• Avoid last-minute announcements. While you might be constantly thinking about the logistics of the event, your participants have a different agenda. A few hours before an event, they’re doing their hair, giving directions to the sitter, warming up before the run, and a million other personal activities, not worrying if the parking, the entertainment, or the location changed – that’s all set, right? They probably aren’t going to be checking their emails, reading their Facebook or Twitter streams, or reviewing your website. The day of the event is definitely not the time to tell them it’s now happening across town (unless you have no choice). Also, the larger the event, the more time you need to give for changes whenever possible. If travel is involved for your participants, this is by far the most important rule!
  • Address feelings. One thing that can definitely be learned from the Marathon is that people will be angry, sad and frustrated with changes that occur during a crisis situation. Address those feelings. No, the marathon being cancelled is in no measure the same as what others were going through in New York overall – but no one has ever said that it is!  However, the runners had every right to feel sad at losing something they had trained so hard to attain. They understand WHY it happened, but logic and emotion rarely walk hand-in-hand They also had a right to be frustrated at being told it would happen, that it would actually benefit the city to hold it, and then be told it was cancelled three days later when many of them were already in the city. My friend Amanda sums up this point pretty well on her site as one of those sad and frustrated runners.
  • Stay Positive. Avoid the defensive or the downer statements. If people complain, address their concerns individually and offline. Remember the rules to dealing with the Good, the Bad and the Ugly. If the situation is so extensive that you must cancel the event, do it as soon as possible, as calmly and understandingly as possible and with an open ear to what people are really saying.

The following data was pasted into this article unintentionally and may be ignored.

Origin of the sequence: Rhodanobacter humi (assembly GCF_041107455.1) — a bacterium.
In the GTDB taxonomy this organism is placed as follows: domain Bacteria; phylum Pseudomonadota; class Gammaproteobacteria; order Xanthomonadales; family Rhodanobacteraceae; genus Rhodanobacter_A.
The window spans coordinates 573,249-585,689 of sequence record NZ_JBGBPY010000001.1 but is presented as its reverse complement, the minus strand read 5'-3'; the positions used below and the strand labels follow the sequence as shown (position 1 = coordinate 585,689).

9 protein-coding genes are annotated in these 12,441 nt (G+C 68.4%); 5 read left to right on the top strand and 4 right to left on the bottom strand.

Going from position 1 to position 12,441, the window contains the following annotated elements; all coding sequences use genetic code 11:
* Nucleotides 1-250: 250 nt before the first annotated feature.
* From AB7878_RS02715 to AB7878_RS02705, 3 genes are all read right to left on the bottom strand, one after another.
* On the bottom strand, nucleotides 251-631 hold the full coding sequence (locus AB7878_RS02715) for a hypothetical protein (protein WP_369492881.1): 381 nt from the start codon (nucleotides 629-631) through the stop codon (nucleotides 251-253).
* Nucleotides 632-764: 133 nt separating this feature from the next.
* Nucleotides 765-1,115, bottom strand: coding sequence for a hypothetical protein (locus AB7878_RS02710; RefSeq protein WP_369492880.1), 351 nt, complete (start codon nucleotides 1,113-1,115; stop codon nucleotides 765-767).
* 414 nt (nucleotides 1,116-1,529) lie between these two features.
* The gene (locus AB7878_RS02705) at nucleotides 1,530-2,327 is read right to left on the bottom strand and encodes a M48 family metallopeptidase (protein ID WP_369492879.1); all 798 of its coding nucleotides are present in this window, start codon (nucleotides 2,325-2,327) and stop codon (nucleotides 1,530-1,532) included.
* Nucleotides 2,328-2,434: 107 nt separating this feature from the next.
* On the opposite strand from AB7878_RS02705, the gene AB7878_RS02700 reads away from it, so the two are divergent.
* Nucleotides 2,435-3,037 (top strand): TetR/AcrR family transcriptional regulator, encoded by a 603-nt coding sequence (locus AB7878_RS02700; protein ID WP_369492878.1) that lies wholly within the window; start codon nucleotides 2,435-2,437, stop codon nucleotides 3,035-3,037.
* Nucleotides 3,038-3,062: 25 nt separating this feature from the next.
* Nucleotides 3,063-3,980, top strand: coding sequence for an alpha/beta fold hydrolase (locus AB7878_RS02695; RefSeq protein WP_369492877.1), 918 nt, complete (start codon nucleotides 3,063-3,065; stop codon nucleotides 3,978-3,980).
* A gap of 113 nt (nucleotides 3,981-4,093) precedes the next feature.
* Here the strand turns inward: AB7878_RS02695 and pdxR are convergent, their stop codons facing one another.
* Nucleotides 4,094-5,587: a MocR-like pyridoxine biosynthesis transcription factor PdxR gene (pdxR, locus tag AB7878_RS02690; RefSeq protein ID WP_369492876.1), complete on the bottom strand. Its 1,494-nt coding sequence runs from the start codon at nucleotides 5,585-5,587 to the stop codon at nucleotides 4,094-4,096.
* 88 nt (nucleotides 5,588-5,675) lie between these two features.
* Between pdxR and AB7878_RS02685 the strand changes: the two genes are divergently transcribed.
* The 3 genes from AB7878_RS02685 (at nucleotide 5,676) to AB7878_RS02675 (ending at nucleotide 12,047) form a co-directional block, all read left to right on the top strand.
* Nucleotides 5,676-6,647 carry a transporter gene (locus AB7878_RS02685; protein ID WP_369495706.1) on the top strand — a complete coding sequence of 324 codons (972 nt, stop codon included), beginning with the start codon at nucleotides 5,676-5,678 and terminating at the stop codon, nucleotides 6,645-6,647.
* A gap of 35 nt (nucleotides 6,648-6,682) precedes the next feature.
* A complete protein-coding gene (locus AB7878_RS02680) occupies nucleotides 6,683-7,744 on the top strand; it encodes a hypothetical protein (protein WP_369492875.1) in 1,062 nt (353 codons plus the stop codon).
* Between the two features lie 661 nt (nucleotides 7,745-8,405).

All in all, I hope you can see why having a Crisis Management Plan in place will be better for you and for your attendees. As the saying goes, it is always better to have and not need than to need and not have!


Please note: I would like to request that no one take this post as a chance to voice your opinions on the 2012 New York Marathon. I use the race and Hurricane Sandy in this post only as examples of a major crisis effecting many participants and the importance of needing a Crisis Management Plan in place for your event. We all have opinions about the events of the past week, some positive and some negative, but this is not the forum to share those. I’m sure our time and energy is better spent on focusing on the positives in life (and our events) rather than sharing anything negative. I do reserve the right to not publish inappropriate comments.